At the risk of becoming enormously smug, I decided to try a new shell. It’s called Fish (the Friendly Interactive Shell); it was developed in 2005, and its tagline is, “Finally, a command line shell for the ’90s.”

Fish has some cute features. The most obvious are fancy colors and autocompletion, and while those are nice, what has really enchanted me is… well, anybody can say “Let’s make Bash more colorful,” or “Let’s fix this frustrating feature of Bash [and thereby introduce two more],” but Fish actually fixes things while breaking fewer things (as far as I can tell).

Here are some things Fish does that I like:

  • Simple variables. My biggest complaint about Bash is its variables. They’re strings, except the strings can expand to lists of strings, and there are also arrays, which you need if you want to represent a list of strings-that-might-contain-whitespace…

    Anyway, in Fish all variables are lists of strings, and once you know that, everything works like you’d expect. Even if your filenames contain spaces!

      $ set TARGETS a.jpg 'Old Photos/b.jpg'
      $ rm $TARGETS
      $ set COMMAND echo 1 2 3
      $ echo "command is $COMMAND[1], args are $COMMAND[2..-1]"
  • Less syntax. Having lots of syntax makes a language complicated. Languages should not have special syntax for things that are just-as-clearly and just-as-concisely expressed using other language features (e.g. Python’s print should never have been a keyword). Bash breaks this rule. For example:

    • foo && bar could be, instead, foo; and bar. Fish’s builtin function and will eval() its arguments iff the previous command exited with status 0. Similarly, foo || bar becomes foo; or bar.

    • VAR=value becomes set VAR value.

    • {1..5} becomes (seq 1 5). Actually, Bash’s syntax damaged my life by keeping me from learning about the seq command, thereby leaving me stranded when {1..$N} didn’t do what I wanted.

    • $((1 + N)) becomes (expr 1 + $N).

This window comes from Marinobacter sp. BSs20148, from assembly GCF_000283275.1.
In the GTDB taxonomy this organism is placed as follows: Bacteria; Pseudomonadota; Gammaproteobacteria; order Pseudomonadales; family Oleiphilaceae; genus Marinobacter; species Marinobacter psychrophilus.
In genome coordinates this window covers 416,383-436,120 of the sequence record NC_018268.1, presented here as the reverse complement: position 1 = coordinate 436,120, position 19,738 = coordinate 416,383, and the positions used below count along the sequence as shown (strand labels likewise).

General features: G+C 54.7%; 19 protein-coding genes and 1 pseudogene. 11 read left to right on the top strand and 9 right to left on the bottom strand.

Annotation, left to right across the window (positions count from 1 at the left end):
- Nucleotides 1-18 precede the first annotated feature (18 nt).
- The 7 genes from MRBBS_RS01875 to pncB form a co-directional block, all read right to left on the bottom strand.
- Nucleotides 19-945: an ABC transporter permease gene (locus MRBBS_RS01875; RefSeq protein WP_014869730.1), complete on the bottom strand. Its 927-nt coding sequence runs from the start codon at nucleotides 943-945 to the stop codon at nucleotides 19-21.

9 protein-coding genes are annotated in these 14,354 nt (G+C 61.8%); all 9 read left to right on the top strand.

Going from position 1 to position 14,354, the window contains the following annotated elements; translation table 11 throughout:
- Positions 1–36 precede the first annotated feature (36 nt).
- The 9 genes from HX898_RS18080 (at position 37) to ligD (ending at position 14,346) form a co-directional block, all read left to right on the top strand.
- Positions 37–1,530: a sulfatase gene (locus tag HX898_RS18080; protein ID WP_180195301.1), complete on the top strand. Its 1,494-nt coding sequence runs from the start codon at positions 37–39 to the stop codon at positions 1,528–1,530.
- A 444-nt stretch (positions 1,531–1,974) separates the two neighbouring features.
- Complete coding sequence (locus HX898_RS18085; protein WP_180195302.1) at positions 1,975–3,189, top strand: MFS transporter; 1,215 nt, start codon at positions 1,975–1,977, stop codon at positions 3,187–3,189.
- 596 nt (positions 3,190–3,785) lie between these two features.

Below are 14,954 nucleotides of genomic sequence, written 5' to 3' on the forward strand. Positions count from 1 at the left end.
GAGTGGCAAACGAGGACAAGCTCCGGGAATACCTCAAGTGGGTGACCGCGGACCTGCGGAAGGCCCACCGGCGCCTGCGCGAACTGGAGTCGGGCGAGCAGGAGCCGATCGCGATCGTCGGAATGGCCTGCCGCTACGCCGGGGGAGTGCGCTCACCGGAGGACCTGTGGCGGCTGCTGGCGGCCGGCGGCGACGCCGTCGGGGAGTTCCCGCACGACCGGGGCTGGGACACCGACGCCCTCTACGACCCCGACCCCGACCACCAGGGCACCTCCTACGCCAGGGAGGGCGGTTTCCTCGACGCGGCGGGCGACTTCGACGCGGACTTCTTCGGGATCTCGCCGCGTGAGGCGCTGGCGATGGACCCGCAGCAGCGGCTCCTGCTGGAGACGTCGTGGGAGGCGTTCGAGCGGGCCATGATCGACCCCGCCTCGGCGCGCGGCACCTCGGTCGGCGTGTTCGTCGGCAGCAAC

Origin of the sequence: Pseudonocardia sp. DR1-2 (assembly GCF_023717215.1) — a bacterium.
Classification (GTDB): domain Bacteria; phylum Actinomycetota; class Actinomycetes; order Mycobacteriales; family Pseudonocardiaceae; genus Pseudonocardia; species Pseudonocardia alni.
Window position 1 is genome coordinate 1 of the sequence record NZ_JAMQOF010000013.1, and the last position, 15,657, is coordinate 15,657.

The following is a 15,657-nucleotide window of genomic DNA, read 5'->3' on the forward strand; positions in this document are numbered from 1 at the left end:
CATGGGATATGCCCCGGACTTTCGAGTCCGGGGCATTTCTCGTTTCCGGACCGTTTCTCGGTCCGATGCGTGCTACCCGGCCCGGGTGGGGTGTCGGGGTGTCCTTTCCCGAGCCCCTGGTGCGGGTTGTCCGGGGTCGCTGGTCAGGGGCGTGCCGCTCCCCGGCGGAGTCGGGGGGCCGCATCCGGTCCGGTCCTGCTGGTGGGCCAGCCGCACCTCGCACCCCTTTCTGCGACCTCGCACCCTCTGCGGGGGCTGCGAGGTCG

• <(foo) becomes (foo | psub). I THINK THIS IS REALLY CUTE. psub just creates a named pipe somewhere on your filesystem, echoes the pipe’s path, and cats stdin into the pipe. Super simple.

    • Look at that last one again. Is that not just unbearably elegant?

    • Okay, this is adding more syntax, but… I think it’s good: %... expands job descriptions to PIDs, the same way $... expands variable names to values. In Bash, some builtins know that %1 means “the first backgrounded job”; in Fish, %1 just expands to that job’s PID; but you can also do neat stuff like set PID %self; head /proc/$PID/fdinfo/1

    • Lots of special variables are made less opaque: $? becomes $status, $* goes away forever like it should, $@ becomes $argv, $# becomes (count $argv), $$ becomes %self, $! goes away (which is, perhaps, a loss), $PS1 is replaced by a function (see below).

  • Functions! I think it’s kinda dangerous to have multiple subtly-different ways of doing something. Bash has functions and aliases, which interact in weird ways:

      $ alias my_alias='echo old value'
      $ my_function() { my_alias; }
      $ alias my_alias='echo new value'
      $ my_function
      old value

    Fish just has functions: no subtleties lurking there. (Yeah, it has a builtin called alias, but that’s just syntactic sugar for a simple function definition.)

    One function is named fish_prompt, which generates the prompt, taking the place of Bash’s magical $PS1 variable. So civilized!

It’s not all sunshine and rainbows, I admit: eval $COMMAND interprets $COMMAND as a string, all joined together by spaces. This is more surprising than in Bash, because in Bash you’d expect that kind of 💩, while you’d expect better from Fish.

Anyway. That notwithstanding, I’m having a good time.